The house at 127 School Street, at the corner of Mulberry Street in Springfield, around 1938-1939. Image courtesy of the Springfield Preservation Trust.
The scene in 2017:
This lot at the corner of School and Mulberry Streets had been the site of a house since at least 1850, when Congressman George Ashmun moved into a house that once stood here. He lived here until his death in 1870, and the property was sold to William W. Colburn, who lived here for almost 30 years, until his death in 1899. In 1906, Colburn’s widow sold it to patent attorney William H. Chapin, who appears to have demolished the old house and built the one seen in the first photo. Its Colonial Revival-style architecture is consistent with early 20th century mansions, and city atlases also indicate that it was built during this time, because the footprint of the house on this spot in the 1910 atlas looks very different from the one in the 1899 atlas.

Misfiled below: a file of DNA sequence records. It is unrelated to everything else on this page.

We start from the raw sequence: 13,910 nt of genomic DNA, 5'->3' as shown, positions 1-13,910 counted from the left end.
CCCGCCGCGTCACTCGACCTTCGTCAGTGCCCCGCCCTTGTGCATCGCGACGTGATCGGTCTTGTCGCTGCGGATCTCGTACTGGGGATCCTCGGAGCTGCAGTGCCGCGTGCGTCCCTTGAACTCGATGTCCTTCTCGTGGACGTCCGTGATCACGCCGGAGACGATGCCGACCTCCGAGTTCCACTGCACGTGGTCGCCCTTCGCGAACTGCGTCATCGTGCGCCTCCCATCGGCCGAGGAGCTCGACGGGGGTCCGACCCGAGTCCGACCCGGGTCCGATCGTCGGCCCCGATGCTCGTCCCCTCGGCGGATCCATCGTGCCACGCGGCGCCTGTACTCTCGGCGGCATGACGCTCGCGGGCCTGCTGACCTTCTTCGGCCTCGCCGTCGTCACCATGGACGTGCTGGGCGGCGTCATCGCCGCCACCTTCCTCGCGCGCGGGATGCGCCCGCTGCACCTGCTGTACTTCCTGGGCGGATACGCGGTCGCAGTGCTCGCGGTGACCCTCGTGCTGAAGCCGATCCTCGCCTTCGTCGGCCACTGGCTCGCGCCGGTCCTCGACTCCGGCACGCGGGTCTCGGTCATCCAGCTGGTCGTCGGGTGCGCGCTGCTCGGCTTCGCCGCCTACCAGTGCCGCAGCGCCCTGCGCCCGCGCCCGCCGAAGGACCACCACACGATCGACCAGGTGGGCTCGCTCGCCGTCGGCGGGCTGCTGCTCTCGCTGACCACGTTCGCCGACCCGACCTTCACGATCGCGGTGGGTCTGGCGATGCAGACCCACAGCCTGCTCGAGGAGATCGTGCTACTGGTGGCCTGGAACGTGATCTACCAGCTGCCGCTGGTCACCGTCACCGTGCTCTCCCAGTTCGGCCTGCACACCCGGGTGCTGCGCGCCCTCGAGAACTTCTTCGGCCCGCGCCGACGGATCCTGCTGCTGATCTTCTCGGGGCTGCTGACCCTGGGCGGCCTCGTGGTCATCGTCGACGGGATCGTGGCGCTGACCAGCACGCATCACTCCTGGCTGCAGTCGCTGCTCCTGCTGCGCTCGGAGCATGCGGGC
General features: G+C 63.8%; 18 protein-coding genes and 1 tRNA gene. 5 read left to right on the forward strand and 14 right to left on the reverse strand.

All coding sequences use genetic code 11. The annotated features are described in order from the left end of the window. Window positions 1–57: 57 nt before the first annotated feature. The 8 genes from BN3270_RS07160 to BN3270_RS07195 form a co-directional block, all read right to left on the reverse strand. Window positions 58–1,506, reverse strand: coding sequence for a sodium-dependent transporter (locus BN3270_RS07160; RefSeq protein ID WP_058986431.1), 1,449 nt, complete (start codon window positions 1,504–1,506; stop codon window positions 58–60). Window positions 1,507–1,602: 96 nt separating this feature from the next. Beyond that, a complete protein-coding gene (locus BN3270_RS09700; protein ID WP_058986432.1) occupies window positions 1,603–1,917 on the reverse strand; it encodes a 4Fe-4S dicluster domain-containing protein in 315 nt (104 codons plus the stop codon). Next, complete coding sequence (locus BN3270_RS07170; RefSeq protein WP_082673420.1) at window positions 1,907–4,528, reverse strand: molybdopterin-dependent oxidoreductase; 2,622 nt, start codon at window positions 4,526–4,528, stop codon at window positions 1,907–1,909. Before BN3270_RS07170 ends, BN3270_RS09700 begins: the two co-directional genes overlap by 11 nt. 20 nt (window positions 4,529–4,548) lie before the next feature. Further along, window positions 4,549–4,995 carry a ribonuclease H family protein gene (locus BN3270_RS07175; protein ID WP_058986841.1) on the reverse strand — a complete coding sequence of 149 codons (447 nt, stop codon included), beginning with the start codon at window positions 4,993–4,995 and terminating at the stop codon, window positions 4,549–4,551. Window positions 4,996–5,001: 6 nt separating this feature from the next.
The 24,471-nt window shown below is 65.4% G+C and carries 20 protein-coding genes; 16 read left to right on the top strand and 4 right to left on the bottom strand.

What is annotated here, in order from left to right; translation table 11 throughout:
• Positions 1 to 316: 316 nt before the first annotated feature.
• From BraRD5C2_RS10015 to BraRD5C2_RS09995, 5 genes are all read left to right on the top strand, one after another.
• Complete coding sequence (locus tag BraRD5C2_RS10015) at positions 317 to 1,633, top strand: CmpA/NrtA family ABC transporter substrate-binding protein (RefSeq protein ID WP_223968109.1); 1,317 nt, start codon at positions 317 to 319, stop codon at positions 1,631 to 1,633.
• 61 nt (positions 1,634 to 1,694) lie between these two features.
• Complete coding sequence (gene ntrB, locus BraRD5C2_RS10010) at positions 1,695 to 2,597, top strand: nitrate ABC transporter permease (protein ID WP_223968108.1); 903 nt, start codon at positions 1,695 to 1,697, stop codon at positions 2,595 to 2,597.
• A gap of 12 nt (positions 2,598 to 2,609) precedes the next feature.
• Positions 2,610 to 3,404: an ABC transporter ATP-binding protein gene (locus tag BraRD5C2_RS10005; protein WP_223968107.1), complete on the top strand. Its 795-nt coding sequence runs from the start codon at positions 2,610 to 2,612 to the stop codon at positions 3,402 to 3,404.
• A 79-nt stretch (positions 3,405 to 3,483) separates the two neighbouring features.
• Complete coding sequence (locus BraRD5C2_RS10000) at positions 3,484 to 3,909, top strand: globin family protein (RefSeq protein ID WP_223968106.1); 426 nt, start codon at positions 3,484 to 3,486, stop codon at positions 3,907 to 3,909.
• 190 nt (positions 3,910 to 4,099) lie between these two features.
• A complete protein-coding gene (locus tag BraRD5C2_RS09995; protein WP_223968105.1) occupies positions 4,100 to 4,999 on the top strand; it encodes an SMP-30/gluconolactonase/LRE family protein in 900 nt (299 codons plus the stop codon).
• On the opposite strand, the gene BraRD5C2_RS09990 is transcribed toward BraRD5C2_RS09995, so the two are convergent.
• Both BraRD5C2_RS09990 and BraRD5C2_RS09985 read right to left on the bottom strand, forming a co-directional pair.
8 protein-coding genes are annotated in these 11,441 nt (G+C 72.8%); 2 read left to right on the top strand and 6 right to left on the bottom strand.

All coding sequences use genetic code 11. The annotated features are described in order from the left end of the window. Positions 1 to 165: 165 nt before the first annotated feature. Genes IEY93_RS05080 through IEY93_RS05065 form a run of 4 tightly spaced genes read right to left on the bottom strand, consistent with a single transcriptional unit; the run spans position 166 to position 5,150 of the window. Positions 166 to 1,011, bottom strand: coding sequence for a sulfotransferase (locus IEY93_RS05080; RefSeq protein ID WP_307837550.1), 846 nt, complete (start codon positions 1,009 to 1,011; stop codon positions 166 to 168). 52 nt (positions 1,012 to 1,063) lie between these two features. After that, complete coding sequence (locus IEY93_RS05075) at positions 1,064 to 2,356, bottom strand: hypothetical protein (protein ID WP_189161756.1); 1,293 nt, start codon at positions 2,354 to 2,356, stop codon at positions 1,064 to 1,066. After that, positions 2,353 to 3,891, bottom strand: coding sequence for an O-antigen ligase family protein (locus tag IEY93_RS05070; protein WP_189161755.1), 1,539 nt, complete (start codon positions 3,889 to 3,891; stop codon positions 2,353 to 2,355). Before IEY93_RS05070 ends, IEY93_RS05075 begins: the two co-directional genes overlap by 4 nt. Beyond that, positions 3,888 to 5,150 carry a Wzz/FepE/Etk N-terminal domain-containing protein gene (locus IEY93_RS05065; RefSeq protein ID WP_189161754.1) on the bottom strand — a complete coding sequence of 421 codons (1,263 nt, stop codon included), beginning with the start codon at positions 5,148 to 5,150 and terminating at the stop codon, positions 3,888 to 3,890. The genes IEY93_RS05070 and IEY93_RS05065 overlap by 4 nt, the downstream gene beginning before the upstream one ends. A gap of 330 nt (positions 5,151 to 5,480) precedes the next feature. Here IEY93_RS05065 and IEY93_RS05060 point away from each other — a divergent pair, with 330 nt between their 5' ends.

William Chapin lived here with his wife Charlotte and their three sons, Maurice, Henry, and Stuart, and they also employed two live-in servants. The children had all moved out by the 1930 census, but William and Charlotte lived here for the rest of their lives. Charlotte died in 1935, and William in 1941, only a few years after the first photo was taken. After his death, his former mansion became a rooming house before finally being demolished in 1960 to build an apartment complex. This building, in turn, was eventually abandoned by its owners, taken by the city for nonpayment of taxes, and demolished in the 1990s to make additional parking for the nearby Milton Bradley School.